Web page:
September 1973: Mitchell Fishkin, a Delta Phi pledge, dies after jumping out of a moving car during a hazing ritual. There was a $21,000,000 lawsuit. Officially, the school called the incident the unfortunate result of a “prank” and “horseplay.” However, the lawsuit alleged that Fishkin was in fact thrown out of the automobile while bound with rope. The fraternity remained on campus with no reported sanctions. The trial did not start until April 1977 and the final ruling was apparently that the death was accidental.
1974: “Three homosexual members of Theta Chi fraternity voluntarily moved out of the fraternity in line with alumni recommendation.”
Tau Delta Phi voluntarily closes, remaining members merge with Zeta Psi. Tau Delta Phi does not return to campus.
November 1975: First campus sorority is founded: Alpha Phi.
July 1978: Animal House movie is released, loosely depicting a Dartmouth fraternity. Mainstream treatment of Greek Life, to the present day, is largely based on this movie.
Early 1980s: Lehigh fraternity men are credited with inventing the modern variant of beer pong, likely having named it “Beirut” due to civil unrest in Lebanon.
1981: Delta Tau Delta is suspended for four years and their house is converted to a dormitory, though it eventually returns to Delta Tau Delta.
Mid-1980s: The golden age of Greek Life at Lehigh. There are 36 fraternities. Full retrospective article.
Like Dartmouth, Lehigh has a rich Greek tradition. When I attended in the early ‘80s, Lehigh had as many fraternities (36) for an undergraduate population of 4,000 as Penn State had for a community of 20,000. For Lehigh freshman men, the question used to be which house you’d be pledging, not whether. There were fraternities to suit every interest and personality…
We were on tap 24/7.
(Author’s note: I recommend reading the full article linked above. The guy who wrote this op-ed in 2015 had a lot more to say and actually corresponded with Lehigh’s Dean of Students. It is perhaps the only contextualization of Lehigh’s old-versus-new clash that has been formally prepared and preserved.)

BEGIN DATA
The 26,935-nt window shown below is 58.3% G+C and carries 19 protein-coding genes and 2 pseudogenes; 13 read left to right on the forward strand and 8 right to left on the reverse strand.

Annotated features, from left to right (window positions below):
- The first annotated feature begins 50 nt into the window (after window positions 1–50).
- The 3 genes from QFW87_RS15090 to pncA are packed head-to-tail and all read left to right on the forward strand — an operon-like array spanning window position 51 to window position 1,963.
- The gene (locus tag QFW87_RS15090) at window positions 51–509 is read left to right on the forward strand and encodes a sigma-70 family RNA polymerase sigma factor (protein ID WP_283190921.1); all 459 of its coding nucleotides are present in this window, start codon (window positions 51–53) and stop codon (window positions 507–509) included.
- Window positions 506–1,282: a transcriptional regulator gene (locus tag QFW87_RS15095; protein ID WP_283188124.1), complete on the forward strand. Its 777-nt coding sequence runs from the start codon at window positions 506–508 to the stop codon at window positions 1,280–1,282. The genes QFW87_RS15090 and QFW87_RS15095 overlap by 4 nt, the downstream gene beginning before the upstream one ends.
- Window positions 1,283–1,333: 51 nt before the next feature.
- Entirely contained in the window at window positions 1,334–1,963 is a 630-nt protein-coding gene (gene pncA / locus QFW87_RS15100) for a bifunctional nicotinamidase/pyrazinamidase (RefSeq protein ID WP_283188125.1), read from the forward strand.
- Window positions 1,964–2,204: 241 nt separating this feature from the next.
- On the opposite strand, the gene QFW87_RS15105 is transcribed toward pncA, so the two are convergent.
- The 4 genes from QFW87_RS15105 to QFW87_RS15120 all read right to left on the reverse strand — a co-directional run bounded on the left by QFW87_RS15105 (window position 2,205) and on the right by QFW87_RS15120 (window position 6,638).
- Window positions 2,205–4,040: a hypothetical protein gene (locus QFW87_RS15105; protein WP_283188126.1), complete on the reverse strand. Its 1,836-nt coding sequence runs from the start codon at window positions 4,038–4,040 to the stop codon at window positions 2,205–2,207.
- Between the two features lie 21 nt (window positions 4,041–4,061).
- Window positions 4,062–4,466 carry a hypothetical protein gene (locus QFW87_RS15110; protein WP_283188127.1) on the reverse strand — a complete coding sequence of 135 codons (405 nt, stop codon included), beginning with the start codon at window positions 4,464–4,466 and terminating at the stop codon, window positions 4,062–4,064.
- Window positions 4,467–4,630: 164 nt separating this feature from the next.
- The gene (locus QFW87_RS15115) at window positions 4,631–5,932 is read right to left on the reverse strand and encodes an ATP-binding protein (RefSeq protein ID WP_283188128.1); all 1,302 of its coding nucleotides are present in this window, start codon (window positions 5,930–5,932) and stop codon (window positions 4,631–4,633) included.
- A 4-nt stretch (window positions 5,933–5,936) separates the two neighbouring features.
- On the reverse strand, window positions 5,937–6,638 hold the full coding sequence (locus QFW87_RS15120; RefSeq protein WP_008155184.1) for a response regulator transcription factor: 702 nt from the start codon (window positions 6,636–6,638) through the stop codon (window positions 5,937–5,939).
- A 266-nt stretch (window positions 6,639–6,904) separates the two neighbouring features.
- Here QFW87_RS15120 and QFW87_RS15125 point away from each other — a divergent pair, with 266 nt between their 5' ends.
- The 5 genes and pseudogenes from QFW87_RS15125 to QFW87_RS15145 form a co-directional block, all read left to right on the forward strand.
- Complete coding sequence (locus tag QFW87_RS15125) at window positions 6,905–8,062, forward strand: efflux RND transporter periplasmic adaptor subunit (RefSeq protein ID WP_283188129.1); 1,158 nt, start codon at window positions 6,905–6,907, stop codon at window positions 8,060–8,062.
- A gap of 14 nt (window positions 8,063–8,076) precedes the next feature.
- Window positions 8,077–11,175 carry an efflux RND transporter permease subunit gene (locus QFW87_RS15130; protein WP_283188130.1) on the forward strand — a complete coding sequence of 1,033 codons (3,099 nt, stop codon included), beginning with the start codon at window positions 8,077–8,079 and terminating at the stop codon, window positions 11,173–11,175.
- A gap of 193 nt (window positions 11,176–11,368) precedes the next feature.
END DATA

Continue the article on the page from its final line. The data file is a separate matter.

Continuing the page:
May 1985: Delta Sigma Phi is dissolved for kidnapping a pledge. It is not clear whether Delta Sigma Phi ever returned to campus. What is clear is that the times were different.
Delta Sigma Phi members can petition Lehigh’s vice president for student affairs to review Smeaton’s decision, but the fact sheet noted that “there is no provision for formal appeal of this decision.”
MacKinnon said he was not aware that the decision could be reviewed.
He said fraternity members did not feel the March 1 hazing incident, involving freshman pledge Adam Hartwell, warranted dissolution.
“I’d say at least two-thirds of the fraternities kidnap their pledges,” MacKinnon said, “and we just got caught.”
He said the university administration has kept an unusually close watch on the fraternity.
“We’ve never been a favorite of the administration,” he continued.
Late 1980s: The administration begins purchasing fraternity houses from fraternity member associations. This allows the administration to exert significantly more control over the organizations. (source)
(Author’s note: It has been nearly impossible to find records of these transactions or find anything resembling the original agreements struck between the school and the owners of the buildings. Likewise, it has been difficult to find original fraternity house construction dates.)
Late 1980s (estimate): Lehigh bans kegs from campus. A prevalent rumor is that fraternities were causing damage by rolling them down the hill, but I was unable to in any way verify this claim.